Have you ever seen a painting of Thomas Paine? Sometimes, I wish Photography had been invented way before it was. I think it would be really great to see a photo of Paine, or George Washington, or Buddha, or a hundred other people before its invention in 1826. But I digress.
Thomas Paine had a nice face in all his paintings. He just looked like a really sweet guy.
I noticed, because, today is his birthday. On that January 29, way back in 1736, his Mom, Frances (née Cocke) Pain gave birth too little Tommy. Across the pond in Thetford, Norfolk, England. Hey, I wonder if that is where Norfolk Terriers came from originally? I love Norfolks. Maybe the Paine family had a little Norfolk named Skippy Paine, or something. I can see it now, running around their little cottage.
Anyway. His Dad’s name was Joseph and he was a Quaker. His mother an Anglican. Not that it matters, but that’s what they were.
He was, as we say now, a motivational speaker. You know, like that big tall guy named Tony. The one with the real long horse face. Ughh. To think of his name right now. Tony Robbins. That’s it. A motivational speaker, is what I think Thomas Paine was.
He certainly inspired a lot of new American Patriots in 1776, and before. He encouraged them to declare independence from Britain. But he wasn’t so much of a speaker as he was a writer. He printed two highly influential pamphlets at the start of the American Revolution. And as such, he is considered the “voice of the American Revolution,” and unquestionably, one of the “Founding Fathers” of the United States.
Back then, things were tough. The American rebels had a long haul in front of them. And while they all had “some idea” of what the cause was, they did not have social media, Twitter or Instagram, to keep the network going. So they relied on newspapers, and pamphlets. And. Virtually every rebel read — or listened to someone reading — Paine’s powerful pamphlet, which was titled “Common Sense.” It was, back then, an all-time best-selling American paper.
In it, Paine wrote a lot of motivational words. And those words crystallized the demand for independence from Great Britain. Rebellion. His other pamphlet, called “The American Crisis” (1776–1783). It was popular too.
But “Common Sense” was the Biggie. In fact, it was incredibly influential. Our good Patriot and would-be President, John Adams said: “Without the pen of the author of Common Sense, the sword of Washington would have been raised in vain”.
There is a lot about his life. He did a great deal of good during the American Revolution. He was also immersed in the French Revolution. But there were other things, like his imprisonment in France during that time. He put a lot of blame on George Washington for this, saying that GW didn’t come to his aid.
Nonetheless, he eventually returned to the United States and stayed pretty involved in things here.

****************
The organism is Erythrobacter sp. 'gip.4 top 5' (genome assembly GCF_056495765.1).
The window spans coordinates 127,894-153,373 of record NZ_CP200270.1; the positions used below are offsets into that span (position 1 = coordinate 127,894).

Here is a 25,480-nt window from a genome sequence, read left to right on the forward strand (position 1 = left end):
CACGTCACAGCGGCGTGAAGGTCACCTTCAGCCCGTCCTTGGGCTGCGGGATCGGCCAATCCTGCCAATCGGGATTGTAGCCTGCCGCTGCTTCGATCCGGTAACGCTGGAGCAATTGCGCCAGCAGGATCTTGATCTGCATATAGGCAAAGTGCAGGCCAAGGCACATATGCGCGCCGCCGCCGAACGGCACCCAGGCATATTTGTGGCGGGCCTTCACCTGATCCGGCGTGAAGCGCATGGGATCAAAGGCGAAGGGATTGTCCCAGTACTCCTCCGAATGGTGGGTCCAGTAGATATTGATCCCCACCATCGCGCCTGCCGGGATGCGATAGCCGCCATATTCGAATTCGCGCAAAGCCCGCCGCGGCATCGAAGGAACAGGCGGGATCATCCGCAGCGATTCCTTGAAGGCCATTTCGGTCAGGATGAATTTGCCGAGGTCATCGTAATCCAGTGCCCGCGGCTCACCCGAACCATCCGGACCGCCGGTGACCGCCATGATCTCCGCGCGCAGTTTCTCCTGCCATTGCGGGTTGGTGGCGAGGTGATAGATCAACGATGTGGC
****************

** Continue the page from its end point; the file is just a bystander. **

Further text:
On the morning of June 8, 1809, Paine died, aged 72. He died in Greenwich Village, in New York City. There is a little plaque up there, which says that he died there. Or so I am told.
But after he died, he was dug up and moved around a bit. First to a Quaker Cemetery in New Rochelle. But there was something about his last will, and the Quakers would not allow him to be buried in their graveyard.
So, eventually, he came to rest under a walnut tree on his farm.
But here is the big kicker to the story. In 1819, and English journalist dude named William Cobbett, decided he was going to dig up Thomas Paine and take him back to England for a proper burial on his native soil. I guess back then, if you had a shovel, you could did a hole to China, if you wanted. Or, dig up a dead guy.
And that is exactly what the guy did. Cobbett took him back to England. Except, he never gave him the official burial. Never quite got around to it, I guess. But he hung on to Paine’s bones. He kept them, maybe in the kitchen drawer, right below the ladles and spatulas. Anyway, Cobbett died some 20 years later.
And after Cobbett’s death, guess what got misplaced? There is no confirmed story about what happened to Thomas Paine after that. The bones disappeared. However, there have been a lot of people who have claimed throughout the years to own parts of Paine’s remains, such as his skull and right hand.
It just doesn’t seem right that a guy with such a nice face should go out that way. No bones about it.
“No thief, however skillful, can rob one of knowledge, and that is why knowledge is the best and safest treasure to acquire.”
― L. Frank Baum, The Lost Princess of Oz
“I cannot teach anybody anything. I can only make them think”
“Your assumptions are your windows on the world. Scrub them off every once in a while, or the light won’t come in.”
― Isaac Asimov